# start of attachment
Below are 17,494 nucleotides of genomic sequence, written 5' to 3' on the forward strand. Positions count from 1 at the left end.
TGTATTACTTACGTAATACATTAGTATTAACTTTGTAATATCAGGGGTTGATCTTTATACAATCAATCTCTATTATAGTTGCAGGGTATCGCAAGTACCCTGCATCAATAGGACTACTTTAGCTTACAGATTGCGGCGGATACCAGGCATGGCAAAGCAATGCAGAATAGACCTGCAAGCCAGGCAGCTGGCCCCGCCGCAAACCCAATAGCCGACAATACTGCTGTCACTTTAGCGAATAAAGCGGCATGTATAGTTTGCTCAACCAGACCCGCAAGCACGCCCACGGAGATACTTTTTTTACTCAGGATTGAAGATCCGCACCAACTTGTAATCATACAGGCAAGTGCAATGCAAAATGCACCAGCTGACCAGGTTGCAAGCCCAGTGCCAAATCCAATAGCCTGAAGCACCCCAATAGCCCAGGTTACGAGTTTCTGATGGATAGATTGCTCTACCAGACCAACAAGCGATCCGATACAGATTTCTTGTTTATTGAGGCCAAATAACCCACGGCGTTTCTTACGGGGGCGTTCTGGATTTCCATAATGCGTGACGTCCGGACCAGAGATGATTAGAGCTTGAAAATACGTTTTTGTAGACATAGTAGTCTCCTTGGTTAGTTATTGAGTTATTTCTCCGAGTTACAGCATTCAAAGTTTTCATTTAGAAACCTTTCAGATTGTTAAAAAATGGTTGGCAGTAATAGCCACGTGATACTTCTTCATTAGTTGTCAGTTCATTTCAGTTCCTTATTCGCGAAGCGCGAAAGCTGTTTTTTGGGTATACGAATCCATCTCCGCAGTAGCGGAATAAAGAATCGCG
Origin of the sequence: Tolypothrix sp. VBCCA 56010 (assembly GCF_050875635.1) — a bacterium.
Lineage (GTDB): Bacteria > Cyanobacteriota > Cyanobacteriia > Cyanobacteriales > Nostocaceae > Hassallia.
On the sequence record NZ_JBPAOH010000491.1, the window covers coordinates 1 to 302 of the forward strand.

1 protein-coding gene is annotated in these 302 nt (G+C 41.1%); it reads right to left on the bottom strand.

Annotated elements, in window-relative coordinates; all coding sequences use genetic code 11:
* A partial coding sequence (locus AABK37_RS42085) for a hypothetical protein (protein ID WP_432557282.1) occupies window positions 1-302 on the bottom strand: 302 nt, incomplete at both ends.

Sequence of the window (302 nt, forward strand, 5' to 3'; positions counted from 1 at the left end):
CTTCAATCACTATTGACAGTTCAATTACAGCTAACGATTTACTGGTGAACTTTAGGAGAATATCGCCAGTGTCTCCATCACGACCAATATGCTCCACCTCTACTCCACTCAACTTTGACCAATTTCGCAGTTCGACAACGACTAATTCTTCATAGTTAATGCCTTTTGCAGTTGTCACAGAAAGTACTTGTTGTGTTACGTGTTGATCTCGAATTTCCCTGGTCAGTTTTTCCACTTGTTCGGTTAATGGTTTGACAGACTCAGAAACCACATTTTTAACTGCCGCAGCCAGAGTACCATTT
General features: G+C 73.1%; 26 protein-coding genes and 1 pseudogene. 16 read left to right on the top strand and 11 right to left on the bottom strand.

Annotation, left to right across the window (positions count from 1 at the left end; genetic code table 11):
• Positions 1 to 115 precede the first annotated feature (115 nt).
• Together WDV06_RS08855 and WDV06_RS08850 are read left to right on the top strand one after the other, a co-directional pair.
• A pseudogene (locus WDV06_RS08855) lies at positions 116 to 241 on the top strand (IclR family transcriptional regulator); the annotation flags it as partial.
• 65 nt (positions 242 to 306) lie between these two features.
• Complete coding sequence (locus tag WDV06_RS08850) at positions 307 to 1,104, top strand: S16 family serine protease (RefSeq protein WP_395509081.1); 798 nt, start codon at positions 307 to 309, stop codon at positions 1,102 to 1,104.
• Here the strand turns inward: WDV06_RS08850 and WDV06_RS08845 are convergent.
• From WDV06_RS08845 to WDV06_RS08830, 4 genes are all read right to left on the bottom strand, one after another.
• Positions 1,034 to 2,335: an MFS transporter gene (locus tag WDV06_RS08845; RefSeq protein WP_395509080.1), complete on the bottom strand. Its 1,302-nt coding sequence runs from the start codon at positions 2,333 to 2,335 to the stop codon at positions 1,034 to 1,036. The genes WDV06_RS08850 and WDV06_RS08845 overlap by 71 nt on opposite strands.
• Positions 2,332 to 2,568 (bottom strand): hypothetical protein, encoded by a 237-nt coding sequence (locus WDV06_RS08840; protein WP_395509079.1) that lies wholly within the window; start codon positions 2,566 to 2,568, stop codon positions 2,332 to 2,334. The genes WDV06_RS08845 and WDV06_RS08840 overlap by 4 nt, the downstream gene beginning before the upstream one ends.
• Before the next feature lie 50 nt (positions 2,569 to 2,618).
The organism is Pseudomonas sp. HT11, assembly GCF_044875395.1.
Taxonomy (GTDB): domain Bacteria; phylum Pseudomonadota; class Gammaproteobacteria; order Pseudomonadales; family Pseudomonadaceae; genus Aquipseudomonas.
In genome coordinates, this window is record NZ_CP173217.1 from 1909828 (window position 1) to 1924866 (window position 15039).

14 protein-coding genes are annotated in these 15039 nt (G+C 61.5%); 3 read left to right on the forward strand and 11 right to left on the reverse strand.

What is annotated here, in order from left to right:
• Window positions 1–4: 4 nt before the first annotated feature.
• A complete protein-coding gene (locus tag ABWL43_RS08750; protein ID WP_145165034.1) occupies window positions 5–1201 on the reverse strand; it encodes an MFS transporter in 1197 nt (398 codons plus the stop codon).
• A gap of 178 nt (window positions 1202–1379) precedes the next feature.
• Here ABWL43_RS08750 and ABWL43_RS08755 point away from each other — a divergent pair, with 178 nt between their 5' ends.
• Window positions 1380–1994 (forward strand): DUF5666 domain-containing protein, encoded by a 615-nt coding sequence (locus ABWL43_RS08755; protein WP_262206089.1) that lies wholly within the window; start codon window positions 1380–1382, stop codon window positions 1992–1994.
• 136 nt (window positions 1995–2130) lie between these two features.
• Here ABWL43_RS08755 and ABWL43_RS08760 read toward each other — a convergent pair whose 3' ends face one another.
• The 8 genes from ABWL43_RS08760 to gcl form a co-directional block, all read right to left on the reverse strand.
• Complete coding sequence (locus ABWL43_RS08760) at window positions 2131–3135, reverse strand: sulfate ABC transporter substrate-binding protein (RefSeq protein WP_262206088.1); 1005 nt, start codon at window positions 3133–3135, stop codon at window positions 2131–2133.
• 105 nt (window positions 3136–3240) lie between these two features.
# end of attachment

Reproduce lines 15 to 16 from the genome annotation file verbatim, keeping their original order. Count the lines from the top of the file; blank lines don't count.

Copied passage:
• A pseudogene (locus WDV06_RS08855) lies at positions 116 to 241 on the top strand (IclR family transcriptional regulator); the annotation flags it as partial.
• 65 nt (positions 242 to 306) lie between these two features.